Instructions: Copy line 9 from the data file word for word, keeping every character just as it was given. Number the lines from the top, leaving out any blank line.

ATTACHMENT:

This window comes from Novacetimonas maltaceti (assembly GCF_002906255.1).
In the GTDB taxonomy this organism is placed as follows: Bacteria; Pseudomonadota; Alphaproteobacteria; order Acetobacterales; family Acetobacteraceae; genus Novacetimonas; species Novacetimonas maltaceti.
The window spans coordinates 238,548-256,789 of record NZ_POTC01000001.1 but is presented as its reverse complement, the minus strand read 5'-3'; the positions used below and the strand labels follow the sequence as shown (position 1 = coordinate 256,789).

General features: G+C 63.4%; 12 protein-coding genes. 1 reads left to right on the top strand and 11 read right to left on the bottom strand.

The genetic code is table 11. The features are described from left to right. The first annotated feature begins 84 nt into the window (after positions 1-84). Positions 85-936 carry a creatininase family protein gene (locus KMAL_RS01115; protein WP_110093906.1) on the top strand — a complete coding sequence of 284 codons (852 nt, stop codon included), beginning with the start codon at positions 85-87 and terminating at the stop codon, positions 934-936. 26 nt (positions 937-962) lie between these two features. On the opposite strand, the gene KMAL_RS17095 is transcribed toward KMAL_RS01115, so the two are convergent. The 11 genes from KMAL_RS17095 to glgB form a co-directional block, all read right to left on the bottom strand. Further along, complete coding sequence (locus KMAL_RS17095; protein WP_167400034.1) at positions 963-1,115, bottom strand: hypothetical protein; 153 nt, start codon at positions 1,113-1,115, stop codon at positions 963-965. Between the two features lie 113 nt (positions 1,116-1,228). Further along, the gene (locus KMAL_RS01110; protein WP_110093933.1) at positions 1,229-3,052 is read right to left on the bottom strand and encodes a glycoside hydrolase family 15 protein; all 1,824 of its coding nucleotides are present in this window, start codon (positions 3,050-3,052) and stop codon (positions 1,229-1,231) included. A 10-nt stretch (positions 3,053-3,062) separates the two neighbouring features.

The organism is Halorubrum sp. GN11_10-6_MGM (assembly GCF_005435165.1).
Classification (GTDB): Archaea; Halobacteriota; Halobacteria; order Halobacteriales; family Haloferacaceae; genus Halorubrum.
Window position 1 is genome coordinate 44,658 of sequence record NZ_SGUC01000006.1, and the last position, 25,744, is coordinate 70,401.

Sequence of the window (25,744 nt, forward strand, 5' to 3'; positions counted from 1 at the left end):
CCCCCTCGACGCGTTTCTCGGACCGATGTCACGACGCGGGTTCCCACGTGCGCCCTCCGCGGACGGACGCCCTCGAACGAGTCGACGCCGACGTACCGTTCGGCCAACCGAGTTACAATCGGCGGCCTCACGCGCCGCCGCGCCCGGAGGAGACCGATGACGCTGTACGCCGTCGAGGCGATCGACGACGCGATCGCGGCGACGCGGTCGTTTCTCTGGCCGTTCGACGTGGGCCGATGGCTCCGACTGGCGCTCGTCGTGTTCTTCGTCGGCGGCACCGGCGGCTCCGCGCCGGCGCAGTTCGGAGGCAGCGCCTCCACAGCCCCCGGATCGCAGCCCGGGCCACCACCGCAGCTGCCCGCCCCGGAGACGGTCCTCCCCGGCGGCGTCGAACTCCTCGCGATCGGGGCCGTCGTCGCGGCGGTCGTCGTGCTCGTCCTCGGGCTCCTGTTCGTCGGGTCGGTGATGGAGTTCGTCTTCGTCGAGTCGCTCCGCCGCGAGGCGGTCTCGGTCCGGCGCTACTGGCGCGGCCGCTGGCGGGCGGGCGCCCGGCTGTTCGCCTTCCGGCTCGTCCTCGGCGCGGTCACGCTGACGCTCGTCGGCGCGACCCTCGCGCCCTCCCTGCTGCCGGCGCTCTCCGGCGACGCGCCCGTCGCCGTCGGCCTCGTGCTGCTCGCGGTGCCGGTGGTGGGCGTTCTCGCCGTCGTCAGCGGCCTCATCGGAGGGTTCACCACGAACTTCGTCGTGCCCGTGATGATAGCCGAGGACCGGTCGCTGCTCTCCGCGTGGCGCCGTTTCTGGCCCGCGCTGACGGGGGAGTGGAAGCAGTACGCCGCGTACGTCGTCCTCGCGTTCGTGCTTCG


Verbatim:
Sequence of the window (25,744 nt, forward strand, 5' to 3'; positions counted from 1 at the left end):